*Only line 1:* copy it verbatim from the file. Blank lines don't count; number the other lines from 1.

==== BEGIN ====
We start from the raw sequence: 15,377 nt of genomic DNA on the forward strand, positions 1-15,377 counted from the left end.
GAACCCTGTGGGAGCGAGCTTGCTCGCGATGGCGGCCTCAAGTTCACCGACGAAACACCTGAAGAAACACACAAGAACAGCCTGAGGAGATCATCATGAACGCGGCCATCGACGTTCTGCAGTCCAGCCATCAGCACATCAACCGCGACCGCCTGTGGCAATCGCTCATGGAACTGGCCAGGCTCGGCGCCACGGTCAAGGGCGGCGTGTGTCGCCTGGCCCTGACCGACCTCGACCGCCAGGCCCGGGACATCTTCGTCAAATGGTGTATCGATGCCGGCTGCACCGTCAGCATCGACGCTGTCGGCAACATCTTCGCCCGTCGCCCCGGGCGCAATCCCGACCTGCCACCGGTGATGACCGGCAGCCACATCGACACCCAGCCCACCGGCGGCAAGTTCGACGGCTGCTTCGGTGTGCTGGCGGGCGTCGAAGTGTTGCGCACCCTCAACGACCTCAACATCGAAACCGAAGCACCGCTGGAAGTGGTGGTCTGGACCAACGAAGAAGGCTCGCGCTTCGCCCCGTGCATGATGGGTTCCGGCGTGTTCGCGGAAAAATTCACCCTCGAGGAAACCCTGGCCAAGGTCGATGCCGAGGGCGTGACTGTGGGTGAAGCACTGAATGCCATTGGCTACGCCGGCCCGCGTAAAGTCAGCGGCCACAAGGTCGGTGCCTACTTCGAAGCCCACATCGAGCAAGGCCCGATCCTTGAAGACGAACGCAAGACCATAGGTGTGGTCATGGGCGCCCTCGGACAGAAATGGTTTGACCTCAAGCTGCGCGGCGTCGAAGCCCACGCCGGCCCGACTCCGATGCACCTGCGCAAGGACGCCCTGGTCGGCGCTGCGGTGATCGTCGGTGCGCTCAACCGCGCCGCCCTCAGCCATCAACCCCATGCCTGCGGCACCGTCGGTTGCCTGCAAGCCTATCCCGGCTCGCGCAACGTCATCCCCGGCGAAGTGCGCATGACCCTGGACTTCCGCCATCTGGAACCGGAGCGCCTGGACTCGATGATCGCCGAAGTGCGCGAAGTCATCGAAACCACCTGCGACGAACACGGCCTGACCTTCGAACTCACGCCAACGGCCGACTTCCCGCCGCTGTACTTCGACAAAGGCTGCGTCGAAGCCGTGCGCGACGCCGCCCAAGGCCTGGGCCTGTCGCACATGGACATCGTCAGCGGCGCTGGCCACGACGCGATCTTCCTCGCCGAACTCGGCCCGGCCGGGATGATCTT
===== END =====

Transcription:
We start from the raw sequence: 15,377 nt of genomic DNA on the forward strand, positions 1-15,377 counted from the left end.